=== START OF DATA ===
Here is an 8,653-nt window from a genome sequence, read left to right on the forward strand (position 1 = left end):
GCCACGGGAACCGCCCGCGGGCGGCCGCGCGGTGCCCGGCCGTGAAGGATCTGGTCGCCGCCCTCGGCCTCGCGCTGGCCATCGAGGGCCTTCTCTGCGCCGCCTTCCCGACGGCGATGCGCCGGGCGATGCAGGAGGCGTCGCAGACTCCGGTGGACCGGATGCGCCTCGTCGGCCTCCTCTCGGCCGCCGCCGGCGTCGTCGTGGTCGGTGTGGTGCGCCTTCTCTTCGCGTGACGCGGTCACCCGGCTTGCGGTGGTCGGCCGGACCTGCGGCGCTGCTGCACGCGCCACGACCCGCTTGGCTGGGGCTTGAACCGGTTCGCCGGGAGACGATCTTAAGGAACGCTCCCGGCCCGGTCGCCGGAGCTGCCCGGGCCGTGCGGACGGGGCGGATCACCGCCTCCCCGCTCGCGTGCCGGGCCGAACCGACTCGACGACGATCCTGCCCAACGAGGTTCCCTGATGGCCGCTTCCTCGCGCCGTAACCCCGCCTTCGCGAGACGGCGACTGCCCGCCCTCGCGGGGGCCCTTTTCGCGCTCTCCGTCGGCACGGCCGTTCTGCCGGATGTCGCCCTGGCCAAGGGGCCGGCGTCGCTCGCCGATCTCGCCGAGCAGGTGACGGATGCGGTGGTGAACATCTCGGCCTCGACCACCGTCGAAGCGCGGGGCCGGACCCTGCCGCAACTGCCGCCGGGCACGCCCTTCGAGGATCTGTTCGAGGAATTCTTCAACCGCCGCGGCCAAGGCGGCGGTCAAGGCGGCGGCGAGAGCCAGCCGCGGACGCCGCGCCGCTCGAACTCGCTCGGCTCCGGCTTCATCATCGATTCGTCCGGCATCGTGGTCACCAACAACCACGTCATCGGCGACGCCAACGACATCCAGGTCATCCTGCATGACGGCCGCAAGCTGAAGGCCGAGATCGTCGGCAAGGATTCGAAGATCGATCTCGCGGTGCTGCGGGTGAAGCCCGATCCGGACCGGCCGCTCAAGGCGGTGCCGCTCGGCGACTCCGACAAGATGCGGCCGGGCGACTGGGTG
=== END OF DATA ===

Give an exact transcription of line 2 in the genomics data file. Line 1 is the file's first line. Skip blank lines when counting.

GCCACGGGAACCGCCCGCGGGCGGCCGCGCGGTGCCCGGCCGTGAAGGATCTGGTCGCCGCCCTCGGCCTCGCGCTGGCCATCGAGGGCCTTCTCTGCGCCGCCTTCCCGACGGCGATGCGCCGGGCGATGCAGGAGGCGTCGCAGACTCCGGTGGACCGGATGCGCCTCGTCGGCCTCCTCTCGGCCGCCGCCGGCGTCGTCGTGGTCGGTGTGGTGCGCCTTCTCTTCGCGTGACGCGGTCACCCGGCTTGCGGTGGTCGGCCGGACCTGCGGCGCTGCTGCACGCGCCACGACCCGCTTGGCTGGGGCTTGAACCGGTTCGCCGGGAGACGATCTTAAGGAACGCTCCCGGCCCGGTCGCCGGAGCTGCCCGGGCCGTGCGGACGGGGCGGATCACCGCCTCCCCGCTCGCGTGCCGGGCCGAACCGACTCGACGACGATCCTGCCCAACGAGGTTCCCTGATGGCCGCTTCCTCGCGCCGTAACCCCGCCTTCGCGAGACGGCGACTGCCCGCCCTCGCGGGGGCCCTTTTCGCGCTCTCCGTCGGCACGGCCGTTCTGCCGGATGTCGCCCTGGCCAAGGGGCCGGCGTCGCTCGCCGATCTCGCCGAGCAGGTGACGGATGCGGTGGTGAACATCTCGGCCTCGACCACCGTCGAAGCGCGGGGCCGGACCCTGCCGCAACTGCCGCCGGGCACGCCCTTCGAGGATCTGTTCGAGGAATTCTTCAACCGCCGCGGCCAAGGCGGCGGTCAAGGCGGCGGCGAGAGCCAGCCGCGGACGCCGCGCCGCTCGAACTCGCTCGGCTCCGGCTTCATCATCGATTCGTCCGGCATCGTGGTCACCAACAACCACGTCATCGGCGACGCCAACGACATCCAGGTCATCCTGCATGACGGCCGCAAGCTGAAGGCCGAGATCGTCGGCAAGGATTCGAAGATCGATCTCGCGGTGCTGCGGGTGAAGCCCGATCCGGACCGGCCGCTCAAGGCGGTGCCGCTCGGCGACTCCGACAAGATGCGGCCGGGCGACTGGGTG